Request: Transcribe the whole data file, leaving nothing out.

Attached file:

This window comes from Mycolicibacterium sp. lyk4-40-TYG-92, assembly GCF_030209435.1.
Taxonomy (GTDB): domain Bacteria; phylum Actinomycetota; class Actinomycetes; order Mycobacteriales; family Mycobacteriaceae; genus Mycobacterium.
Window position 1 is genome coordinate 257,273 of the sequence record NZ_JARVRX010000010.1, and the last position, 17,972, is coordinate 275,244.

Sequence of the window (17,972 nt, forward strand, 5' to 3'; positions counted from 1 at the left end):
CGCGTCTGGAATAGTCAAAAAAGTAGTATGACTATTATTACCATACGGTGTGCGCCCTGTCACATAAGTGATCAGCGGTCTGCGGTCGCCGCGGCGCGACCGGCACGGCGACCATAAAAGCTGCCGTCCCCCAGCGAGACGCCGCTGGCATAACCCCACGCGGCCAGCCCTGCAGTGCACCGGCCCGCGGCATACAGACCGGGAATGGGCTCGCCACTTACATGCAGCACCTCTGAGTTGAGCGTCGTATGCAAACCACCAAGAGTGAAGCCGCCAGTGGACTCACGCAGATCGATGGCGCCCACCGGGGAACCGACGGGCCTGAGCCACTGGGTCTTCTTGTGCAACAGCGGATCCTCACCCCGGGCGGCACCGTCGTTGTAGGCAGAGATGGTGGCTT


This window comes from Mycolicibacterium sp. lyk4-40-TYG-92, assembly GCF_030209435.1.
Taxonomy (GTDB): domain Bacteria; phylum Actinomycetota; class Actinomycetes; order Mycobacteriales; family Mycobacteriaceae; genus Mycobacterium.
Window position 1 is genome coordinate 257,273 of the sequence record NZ_JARVRX010000010.1, and the last position, 17,972, is coordinate 275,244.

Sequence of the window (17,972 nt, forward strand, 5' to 3'; positions counted from 1 at the left end):
CGCGTCTGGAATAGTCAAAAAAGTAGTATGACTATTATTACCATACGGTGTGCGCCCTGTCACATAAGTGATCAGCGGTCTGCGGTCGCCGCGGCGCGACCGGCACGGCGACCATAAAAGCTGCCGTCCCCCAGCGAGACGCCGCTGGCATAACCCCACGCGGCCAGCCCTGCAGTGCACCGGCCCGCGGCATACAGACCGGGAATGGGCTCGCCACTTACATGCAGCACCTCTGAGTTGAGCGTCGTATGCAAACCACCAAGAGTGAAGCCGCCAGTGGACTCACGCAGATCGATGGCGCCCACCGGGGAACCGACGGGCCTGAGCCACTGGGTCTTCTTGTGCAACAGCGGATCCTCACCCCGGGCGGCACCGTCGTTGTAGGCAGAGATGGTGGCTT